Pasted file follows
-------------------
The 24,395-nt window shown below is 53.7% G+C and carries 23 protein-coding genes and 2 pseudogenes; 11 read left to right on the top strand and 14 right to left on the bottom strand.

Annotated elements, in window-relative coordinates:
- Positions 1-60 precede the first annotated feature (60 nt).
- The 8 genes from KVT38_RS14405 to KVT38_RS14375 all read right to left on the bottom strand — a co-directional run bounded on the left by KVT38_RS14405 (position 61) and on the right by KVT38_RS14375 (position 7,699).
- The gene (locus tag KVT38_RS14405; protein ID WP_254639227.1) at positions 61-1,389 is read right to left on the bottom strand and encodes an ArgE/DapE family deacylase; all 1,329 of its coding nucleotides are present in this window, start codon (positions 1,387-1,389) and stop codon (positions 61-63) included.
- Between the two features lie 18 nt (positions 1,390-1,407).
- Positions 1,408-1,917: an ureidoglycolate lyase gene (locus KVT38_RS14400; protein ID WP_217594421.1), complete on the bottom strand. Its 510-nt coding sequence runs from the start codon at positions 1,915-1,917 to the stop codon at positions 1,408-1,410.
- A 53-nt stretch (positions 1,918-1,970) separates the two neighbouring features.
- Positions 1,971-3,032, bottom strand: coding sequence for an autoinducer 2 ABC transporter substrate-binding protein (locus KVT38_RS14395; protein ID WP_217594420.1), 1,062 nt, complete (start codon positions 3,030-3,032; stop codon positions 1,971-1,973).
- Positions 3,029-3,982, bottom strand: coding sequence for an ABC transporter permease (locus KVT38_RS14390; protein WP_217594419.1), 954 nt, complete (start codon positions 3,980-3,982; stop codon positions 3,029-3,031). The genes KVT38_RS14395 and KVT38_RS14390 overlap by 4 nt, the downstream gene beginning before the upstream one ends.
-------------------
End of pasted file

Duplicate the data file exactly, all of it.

The 24,395-nt window shown below is 53.7% G+C and carries 23 protein-coding genes and 2 pseudogenes; 11 read left to right on the top strand and 14 right to left on the bottom strand.

Annotated elements, in window-relative coordinates:
- Positions 1-60 precede the first annotated feature (60 nt).
- The 8 genes from KVT38_RS14405 to KVT38_RS14375 all read right to left on the bottom strand — a co-directional run bounded on the left by KVT38_RS14405 (position 61) and on the right by KVT38_RS14375 (position 7,699).
- The gene (locus tag KVT38_RS14405; protein ID WP_254639227.1) at positions 61-1,389 is read right to left on the bottom strand and encodes an ArgE/DapE family deacylase; all 1,329 of its coding nucleotides are present in this window, start codon (positions 1,387-1,389) and stop codon (positions 61-63) included.
- Between the two features lie 18 nt (positions 1,390-1,407).
- Positions 1,408-1,917: an ureidoglycolate lyase gene (locus KVT38_RS14400; protein ID WP_217594421.1), complete on the bottom strand. Its 510-nt coding sequence runs from the start codon at positions 1,915-1,917 to the stop codon at positions 1,408-1,410.
- A 53-nt stretch (positions 1,918-1,970) separates the two neighbouring features.
- Positions 1,971-3,032, bottom strand: coding sequence for an autoinducer 2 ABC transporter substrate-binding protein (locus KVT38_RS14395; protein ID WP_217594420.1), 1,062 nt, complete (start codon positions 3,030-3,032; stop codon positions 1,971-1,973).
- Positions 3,029-3,982, bottom strand: coding sequence for an ABC transporter permease (locus KVT38_RS14390; protein WP_217594419.1), 954 nt, complete (start codon positions 3,980-3,982; stop codon positions 3,029-3,031). The genes KVT38_RS14395 and KVT38_RS14390 overlap by 4 nt, the downstream gene beginning before the upstream one ends.